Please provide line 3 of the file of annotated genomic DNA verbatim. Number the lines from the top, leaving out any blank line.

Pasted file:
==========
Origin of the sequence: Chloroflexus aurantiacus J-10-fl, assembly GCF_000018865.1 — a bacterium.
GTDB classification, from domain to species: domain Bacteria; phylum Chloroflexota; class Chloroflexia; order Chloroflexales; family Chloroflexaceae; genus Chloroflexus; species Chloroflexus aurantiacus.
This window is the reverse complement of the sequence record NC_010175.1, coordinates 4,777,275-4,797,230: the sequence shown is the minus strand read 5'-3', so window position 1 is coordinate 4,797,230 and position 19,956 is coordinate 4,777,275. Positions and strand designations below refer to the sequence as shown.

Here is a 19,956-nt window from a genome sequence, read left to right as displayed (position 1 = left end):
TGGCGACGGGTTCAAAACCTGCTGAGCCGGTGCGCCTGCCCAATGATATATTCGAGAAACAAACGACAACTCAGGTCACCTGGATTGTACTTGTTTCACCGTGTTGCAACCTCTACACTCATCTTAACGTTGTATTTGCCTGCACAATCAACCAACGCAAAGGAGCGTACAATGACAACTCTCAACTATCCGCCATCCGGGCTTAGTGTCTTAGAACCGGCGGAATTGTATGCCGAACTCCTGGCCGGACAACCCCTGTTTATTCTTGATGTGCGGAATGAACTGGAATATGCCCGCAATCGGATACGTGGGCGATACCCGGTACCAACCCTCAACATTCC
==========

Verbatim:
This window is the reverse complement of the sequence record NC_010175.1, coordinates 4,777,275-4,797,230: the sequence shown is the minus strand read 5'-3', so window position 1 is coordinate 4,797,230 and position 19,956 is coordinate 4,777,275. Positions and strand designations below refer to the sequence as shown.